When I was quite young, my father had one of the first telephones in our  neighborhood.  I remember well the polished old case fastened to the wall.   The shiny receiver hung on the side of the box. I was too little to reach the  telephone, but used to listen with fascination when my mother talked to it.

    Then I discovered that somewhere inside the wonderful device lived an  amazing person - her name was Information Please and there was nothing she did  not know.  Information Please could supply anybody's number and the correct time.

     My first personal experience with this genie-in the-bottle came one day  while my mother was visiting a  neighbor. Amusing myself at the tool bench in  the basement, I whacked my finger with a hammer. The pain was terrible, but  there didn't seem to be any reason to cry because there was no-one home to give  sympathy. I walked around the house sucking my throbbing finger, finally  arriving at the stairway.

   The telephone! Quickly, I ran for the foot stool in the parlor and dragged it to the landing.  Climbing up, I unhooked the receiver in the parlor and held it to my ear.

  "Information Please," I said into the mouthpiece just above my head. A click or two and a small clear voice spoke into my ear.


  "I hurt my finger..." I wailed into the phone. The tears came readily enough now that I had an audience. "Isn't your mother home?" came the question.

"Nobody's home but me," I blubbered.

"Are you bleeding?"

"No," I replied. "I hit my finger with the hammer and it hurts."

"Can you open your icebox?" she asked. I said I could.

  "Then chip off a little piece of ice and hold it to your finger," said  the voice.

After that, I called Information Please for everything. I asked her for help with my geography and she told me where Philadelphia was. She helped me with my math. She told me my pet chipmunk that I had caught in in the park the day before would eat fruit and nuts.

   Then, there was the time Petey, our pet canary died.  I called  "Information Please" and told her the sad story. She listened, then said the usual things grown-ups say to soothe a child. But I was un-consoled.

    I asked her, "Why is it that birds should sing so beautifully and bring joy to all families, only to end up as a heap of feathers on the bottom of a cage?"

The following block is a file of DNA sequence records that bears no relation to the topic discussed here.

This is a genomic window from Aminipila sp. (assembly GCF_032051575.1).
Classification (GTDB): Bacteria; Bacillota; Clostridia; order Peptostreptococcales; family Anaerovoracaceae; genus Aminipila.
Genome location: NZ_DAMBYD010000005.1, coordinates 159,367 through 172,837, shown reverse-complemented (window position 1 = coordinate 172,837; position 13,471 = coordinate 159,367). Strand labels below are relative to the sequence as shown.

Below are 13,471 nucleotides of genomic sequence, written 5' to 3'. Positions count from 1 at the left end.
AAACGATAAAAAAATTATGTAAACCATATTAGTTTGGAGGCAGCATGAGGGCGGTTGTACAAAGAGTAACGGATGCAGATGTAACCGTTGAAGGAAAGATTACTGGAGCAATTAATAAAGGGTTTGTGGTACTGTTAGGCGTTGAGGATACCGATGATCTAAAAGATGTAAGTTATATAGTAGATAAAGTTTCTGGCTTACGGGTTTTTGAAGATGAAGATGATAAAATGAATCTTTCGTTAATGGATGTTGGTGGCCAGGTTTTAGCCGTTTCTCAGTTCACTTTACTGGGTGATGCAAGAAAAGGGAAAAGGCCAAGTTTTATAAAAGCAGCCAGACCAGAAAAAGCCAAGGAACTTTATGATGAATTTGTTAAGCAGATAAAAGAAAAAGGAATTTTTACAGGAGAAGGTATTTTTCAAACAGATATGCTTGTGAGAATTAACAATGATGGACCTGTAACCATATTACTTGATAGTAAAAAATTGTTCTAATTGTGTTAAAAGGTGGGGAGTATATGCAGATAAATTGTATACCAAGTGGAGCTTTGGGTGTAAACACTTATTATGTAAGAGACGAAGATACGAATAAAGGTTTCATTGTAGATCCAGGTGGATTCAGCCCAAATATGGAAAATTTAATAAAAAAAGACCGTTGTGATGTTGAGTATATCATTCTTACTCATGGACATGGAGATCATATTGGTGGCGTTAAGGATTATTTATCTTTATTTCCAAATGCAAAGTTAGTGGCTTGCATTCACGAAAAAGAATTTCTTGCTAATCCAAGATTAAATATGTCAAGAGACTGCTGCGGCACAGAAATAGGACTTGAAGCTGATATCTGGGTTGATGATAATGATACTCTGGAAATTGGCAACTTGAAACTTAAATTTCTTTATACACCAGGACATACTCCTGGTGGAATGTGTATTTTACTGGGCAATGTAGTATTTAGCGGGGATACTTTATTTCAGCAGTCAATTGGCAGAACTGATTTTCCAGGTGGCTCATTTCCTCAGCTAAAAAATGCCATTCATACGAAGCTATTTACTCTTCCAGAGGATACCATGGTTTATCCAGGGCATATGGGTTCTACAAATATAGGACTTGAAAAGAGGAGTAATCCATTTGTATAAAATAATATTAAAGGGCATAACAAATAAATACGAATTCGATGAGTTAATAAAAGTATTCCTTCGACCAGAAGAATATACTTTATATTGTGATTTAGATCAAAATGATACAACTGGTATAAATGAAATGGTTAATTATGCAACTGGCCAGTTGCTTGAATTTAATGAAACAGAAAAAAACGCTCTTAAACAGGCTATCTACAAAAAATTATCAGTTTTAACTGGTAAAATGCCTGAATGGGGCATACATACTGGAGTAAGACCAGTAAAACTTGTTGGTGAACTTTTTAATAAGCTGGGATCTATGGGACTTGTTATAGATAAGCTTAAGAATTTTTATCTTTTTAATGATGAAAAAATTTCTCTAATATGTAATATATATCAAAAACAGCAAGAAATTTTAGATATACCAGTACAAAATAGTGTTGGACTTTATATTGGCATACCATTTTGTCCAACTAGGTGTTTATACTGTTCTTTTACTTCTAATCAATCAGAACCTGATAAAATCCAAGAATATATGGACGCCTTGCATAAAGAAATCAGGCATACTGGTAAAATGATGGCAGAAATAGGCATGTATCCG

She must have sensed my deep concern, for she said quietly, "Paul, always remember that there are  other worlds to sing in." Somehow I felt better.

  Another day I was on the telephone. "Information Please."

"Information," said the now familiar voice. "How do you spell fix?" I asked.

All this took place in a small town in the Pacific Northwest. When I was 9 years old, we moved across the country to Boston. I missed my friend very much.  "Information Please" belonged in that old wooden box back home, and I somehow never thought of  trying the tall, shiny new phone that sat on the table in the hall.

As I grew into my teens, the memories of those childhood conversations never really left me. Often, in moments of doubt and perplexity I would  recall the serene sense of security I had then. I appreciated now how patient, understanding, and kind she was to have spent her time on a little boy.

A few years later, on my way west to college, my plane put down in Seattle. I had about half an hour or so between planes. I spent 15 minutes or so on the phone with my sister, who lived there now. Then without thinking what I was doing, I dialed my hometown operator and said,"Information, please."

    Miraculously, I heard the small, clear voice I knew so well," Information." 

I hadn't planned this but I heard myself saying, "Could  you please tell me how to spell fix?"

There was a long pause. Then came the soft spoken  answer, "I guess your finger must have healed by now."

    I laughed. "So it's really still you," I said.  "I wonder if you have any idea how much you meant to me during that time."

"I wonder," she said, "if  you know how much your calls meant to me.  I never had any children, and I used to look forward to your calls."

    I told her how often I had thought of her over the years and I asked if I could call her again "Information." 

I asked for Sally.

"Are you a friend?" she said.

"Yes, a very old friend," I answered.

"I'm sorry to have to tell you this,"she said. "Sally had been working part-time the last few years because she was sick. She died five weeks ago."

Before I could hang up she said, "Wait a minute. Did you say your name was Paul?"

"Yes." "Well, Sally left a message for you. She wrote it down in case you called. Let me read it to you. The note said, 'Tell him I still say there are other worlds to sing in. He'll know what I mean.'"

I thanked her and hung up. I knew what Sally meant. We should never under- estimate the impression you may make on others.    Whose life have you touched today?
Information Please. . .